Older adults worried about falling typically receive general advice: Take an exercise class. Get your vision checked. Stop taking medications for sleep. Install grab bars in the bathroom.

A new study suggests that sort of advice hasn’t proved to be very effective: Nearly three times more adults age 75 and older died from falls in 2016 than in 2000, according to a recent report in the Journal of the American Medical Association.

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‘I’ve gained my life back’: New tests may help those with persistent urinary tract infections
Washington Post

In 2015, Jessica Price, a 29-year-old Air Force veteran in Illinois, started experiencing urinary tract infection symptoms, including an unrelenting urge to urinate and bladder pain. But standard dipstick testing, where a doctor dips a plastic stick into a urine sample to check it for signs of bacteria, kept coming back negative. Based on her symptoms and the negative tests, doctors told Price she had interstitial cystitis (IC), an incurable syndrome of unknown cause and suggested several invasive procedures that only worsened her pain.

“I was on more medications than I can remember, none of which helped and some which made the symptoms worse,” she remembers. “The urologists told me things such as, ‘This is just like having blue or brown eyes; you were destined to have it.’ ”

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UnitedHealthcare names Optum exec McMahon as CEO
Modern Healthcare

UnitedHealth Group is switching up the roles of its top executives.

The Minnetonka, Minn.-based insurer on Friday said that Dirk McMahon, the current president and chief operating officer of fast-growing business unit Optum, will become CEO of UnitedHealthcare, the company’s insurance arm.

Steve Nelson, who was named UnitedHealthcare CEO just two years ago, is retiring immediately. He has been with the company for 15 years.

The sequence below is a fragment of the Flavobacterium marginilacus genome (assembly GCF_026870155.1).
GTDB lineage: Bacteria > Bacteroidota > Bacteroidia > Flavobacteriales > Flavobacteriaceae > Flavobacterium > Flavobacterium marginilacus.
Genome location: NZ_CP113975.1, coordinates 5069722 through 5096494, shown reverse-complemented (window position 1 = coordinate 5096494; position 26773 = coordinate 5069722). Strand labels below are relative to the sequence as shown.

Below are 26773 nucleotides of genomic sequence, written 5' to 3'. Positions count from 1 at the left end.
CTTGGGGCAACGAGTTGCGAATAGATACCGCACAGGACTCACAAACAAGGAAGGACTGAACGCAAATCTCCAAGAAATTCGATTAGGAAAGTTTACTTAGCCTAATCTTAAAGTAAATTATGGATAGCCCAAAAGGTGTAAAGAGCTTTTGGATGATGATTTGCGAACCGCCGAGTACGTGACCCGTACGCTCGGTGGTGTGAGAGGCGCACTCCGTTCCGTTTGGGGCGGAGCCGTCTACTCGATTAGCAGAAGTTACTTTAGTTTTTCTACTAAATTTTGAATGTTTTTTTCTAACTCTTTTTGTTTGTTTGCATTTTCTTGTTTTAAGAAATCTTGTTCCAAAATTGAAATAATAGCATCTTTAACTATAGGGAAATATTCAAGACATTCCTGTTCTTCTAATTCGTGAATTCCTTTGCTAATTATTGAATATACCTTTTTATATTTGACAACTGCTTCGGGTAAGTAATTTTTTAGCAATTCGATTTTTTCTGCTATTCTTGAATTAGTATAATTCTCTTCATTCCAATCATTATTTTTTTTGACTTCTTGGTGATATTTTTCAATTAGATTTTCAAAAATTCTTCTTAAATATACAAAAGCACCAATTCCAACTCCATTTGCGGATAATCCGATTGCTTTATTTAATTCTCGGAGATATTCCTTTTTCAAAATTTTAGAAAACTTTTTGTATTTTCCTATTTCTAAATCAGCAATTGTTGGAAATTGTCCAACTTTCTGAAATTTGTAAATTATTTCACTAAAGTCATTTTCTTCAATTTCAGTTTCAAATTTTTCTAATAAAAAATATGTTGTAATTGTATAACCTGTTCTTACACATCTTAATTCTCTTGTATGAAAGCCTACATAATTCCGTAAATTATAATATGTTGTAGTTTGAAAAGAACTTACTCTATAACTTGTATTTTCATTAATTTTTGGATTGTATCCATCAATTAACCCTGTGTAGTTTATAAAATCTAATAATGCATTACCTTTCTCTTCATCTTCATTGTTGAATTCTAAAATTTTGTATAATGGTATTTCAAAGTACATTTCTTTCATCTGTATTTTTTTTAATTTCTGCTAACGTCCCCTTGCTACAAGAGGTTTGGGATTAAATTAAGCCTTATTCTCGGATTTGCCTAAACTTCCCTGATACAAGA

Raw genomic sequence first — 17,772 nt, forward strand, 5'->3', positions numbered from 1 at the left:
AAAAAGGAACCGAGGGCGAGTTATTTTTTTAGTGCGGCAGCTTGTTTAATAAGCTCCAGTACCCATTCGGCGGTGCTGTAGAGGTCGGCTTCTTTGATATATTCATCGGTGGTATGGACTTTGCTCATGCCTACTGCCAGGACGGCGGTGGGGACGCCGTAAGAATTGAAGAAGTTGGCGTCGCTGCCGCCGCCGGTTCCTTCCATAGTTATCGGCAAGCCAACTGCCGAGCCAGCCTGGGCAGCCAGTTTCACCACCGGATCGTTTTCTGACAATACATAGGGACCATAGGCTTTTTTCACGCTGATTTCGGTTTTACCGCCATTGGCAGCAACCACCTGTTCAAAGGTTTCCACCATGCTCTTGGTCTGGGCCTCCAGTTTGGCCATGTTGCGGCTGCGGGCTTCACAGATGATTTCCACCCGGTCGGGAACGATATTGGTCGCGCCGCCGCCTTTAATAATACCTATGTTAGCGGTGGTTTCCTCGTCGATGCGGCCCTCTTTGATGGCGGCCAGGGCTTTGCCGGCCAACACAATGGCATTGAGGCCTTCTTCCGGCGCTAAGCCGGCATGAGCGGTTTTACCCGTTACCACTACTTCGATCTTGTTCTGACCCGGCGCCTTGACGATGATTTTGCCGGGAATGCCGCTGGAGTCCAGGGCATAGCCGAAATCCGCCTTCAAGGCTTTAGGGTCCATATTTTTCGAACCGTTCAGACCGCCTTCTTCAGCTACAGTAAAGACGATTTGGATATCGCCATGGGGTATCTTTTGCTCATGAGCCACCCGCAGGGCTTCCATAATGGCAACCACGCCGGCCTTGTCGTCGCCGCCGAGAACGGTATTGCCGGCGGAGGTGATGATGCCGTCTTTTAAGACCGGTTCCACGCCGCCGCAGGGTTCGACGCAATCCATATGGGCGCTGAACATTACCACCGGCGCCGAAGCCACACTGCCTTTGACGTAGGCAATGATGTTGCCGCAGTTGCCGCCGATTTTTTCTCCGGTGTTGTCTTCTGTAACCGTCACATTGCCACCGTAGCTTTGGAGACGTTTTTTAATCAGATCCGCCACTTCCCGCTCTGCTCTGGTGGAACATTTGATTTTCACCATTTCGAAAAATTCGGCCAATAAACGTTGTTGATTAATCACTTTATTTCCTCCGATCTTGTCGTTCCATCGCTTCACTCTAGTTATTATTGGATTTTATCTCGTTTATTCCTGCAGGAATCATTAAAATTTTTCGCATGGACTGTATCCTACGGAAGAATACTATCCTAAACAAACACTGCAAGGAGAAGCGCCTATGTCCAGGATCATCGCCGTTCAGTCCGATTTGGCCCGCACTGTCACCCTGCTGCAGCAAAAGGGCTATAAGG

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Bay Area healthcare device maker latest to join the IPO stampede
San Francisco Business Times

Livongo Health filed for an IPO on Friday, marking the latest healthcare tech company to head to the public markets this year after a three-year industry lapse.

Mountain View-based Livongo develops devices and services for chronic diseases like diabetes and hypertension, as well as for weight management and behavioral health. The company markets cellular-connected meters and scales that use artificial intelligence for its diabetes, hypertension and weight management customers.

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Have Cancer, Must Travel: Patients Left In Lurch After Hospital Closes
Kaiser Health News

One Monday in February, 65-year-old Karen Endicott-Coyan gripped the wheel of her black 2014 Ford Taurus with both hands as she made the hour-long drive from her farm near Fort Scott to Chanute. With a rare form of multiple myeloma, she requires weekly chemotherapy injections to keep the cancer at bay.

She made the trip in pain, having skipped her morphine for the day to be able to drive safely. Since she sometimes “gets the pukes” after treatment, she had her neighbor and friend Shirley Palmer, 76, come along to drive her back.